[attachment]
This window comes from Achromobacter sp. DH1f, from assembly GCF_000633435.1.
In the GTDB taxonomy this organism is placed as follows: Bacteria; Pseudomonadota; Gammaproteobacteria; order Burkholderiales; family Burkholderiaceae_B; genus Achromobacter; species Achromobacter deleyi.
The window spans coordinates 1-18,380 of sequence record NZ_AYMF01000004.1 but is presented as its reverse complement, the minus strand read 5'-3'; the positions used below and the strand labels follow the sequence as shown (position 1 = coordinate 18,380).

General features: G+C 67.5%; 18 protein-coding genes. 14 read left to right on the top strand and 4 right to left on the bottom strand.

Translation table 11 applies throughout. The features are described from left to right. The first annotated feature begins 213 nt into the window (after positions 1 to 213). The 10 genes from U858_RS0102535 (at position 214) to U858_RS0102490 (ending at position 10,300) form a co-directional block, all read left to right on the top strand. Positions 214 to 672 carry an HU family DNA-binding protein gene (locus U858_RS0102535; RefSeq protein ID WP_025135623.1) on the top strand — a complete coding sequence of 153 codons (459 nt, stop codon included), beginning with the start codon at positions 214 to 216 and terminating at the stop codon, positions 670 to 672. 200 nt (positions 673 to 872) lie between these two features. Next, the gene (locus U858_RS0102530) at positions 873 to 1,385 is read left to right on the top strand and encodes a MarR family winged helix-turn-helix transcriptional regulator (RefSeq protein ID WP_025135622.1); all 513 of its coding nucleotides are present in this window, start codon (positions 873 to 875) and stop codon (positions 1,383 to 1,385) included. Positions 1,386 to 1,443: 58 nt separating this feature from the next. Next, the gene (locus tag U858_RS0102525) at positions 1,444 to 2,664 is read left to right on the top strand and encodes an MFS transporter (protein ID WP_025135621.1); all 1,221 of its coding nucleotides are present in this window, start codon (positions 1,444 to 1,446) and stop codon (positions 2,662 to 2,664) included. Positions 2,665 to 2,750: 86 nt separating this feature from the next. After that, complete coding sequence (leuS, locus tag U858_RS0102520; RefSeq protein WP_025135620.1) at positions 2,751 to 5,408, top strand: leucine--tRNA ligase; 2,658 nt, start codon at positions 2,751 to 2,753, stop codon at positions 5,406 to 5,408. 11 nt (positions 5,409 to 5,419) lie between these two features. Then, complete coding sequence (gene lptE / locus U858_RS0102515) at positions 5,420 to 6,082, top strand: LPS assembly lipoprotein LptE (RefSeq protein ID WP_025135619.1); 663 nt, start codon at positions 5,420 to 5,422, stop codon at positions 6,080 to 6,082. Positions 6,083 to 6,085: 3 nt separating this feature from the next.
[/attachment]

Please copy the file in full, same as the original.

This window comes from Achromobacter sp. DH1f, from assembly GCF_000633435.1.
In the GTDB taxonomy this organism is placed as follows: Bacteria; Pseudomonadota; Gammaproteobacteria; order Burkholderiales; family Burkholderiaceae_B; genus Achromobacter; species Achromobacter deleyi.
The window spans coordinates 1-18,380 of sequence record NZ_AYMF01000004.1 but is presented as its reverse complement, the minus strand read 5'-3'; the positions used below and the strand labels follow the sequence as shown (position 1 = coordinate 18,380).

General features: G+C 67.5%; 18 protein-coding genes. 14 read left to right on the top strand and 4 right to left on the bottom strand.

Translation table 11 applies throughout. The features are described from left to right. The first annotated feature begins 213 nt into the window (after positions 1 to 213). The 10 genes from U858_RS0102535 (at position 214) to U858_RS0102490 (ending at position 10,300) form a co-directional block, all read left to right on the top strand. Positions 214 to 672 carry an HU family DNA-binding protein gene (locus U858_RS0102535; RefSeq protein ID WP_025135623.1) on the top strand — a complete coding sequence of 153 codons (459 nt, stop codon included), beginning with the start codon at positions 214 to 216 and terminating at the stop codon, positions 670 to 672. 200 nt (positions 673 to 872) lie between these two features. Next, the gene (locus U858_RS0102530) at positions 873 to 1,385 is read left to right on the top strand and encodes a MarR family winged helix-turn-helix transcriptional regulator (RefSeq protein ID WP_025135622.1); all 513 of its coding nucleotides are present in this window, start codon (positions 873 to 875) and stop codon (positions 1,383 to 1,385) included. Positions 1,386 to 1,443: 58 nt separating this feature from the next. Next, the gene (locus tag U858_RS0102525) at positions 1,444 to 2,664 is read left to right on the top strand and encodes an MFS transporter (protein ID WP_025135621.1); all 1,221 of its coding nucleotides are present in this window, start codon (positions 1,444 to 1,446) and stop codon (positions 2,662 to 2,664) included. Positions 2,665 to 2,750: 86 nt separating this feature from the next. After that, complete coding sequence (leuS, locus tag U858_RS0102520; RefSeq protein WP_025135620.1) at positions 2,751 to 5,408, top strand: leucine--tRNA ligase; 2,658 nt, start codon at positions 2,751 to 2,753, stop codon at positions 5,406 to 5,408. 11 nt (positions 5,409 to 5,419) lie between these two features. Then, complete coding sequence (gene lptE / locus U858_RS0102515) at positions 5,420 to 6,082, top strand: LPS assembly lipoprotein LptE (RefSeq protein ID WP_025135619.1); 663 nt, start codon at positions 5,420 to 5,422, stop codon at positions 6,080 to 6,082. Positions 6,083 to 6,085: 3 nt separating this feature from the next.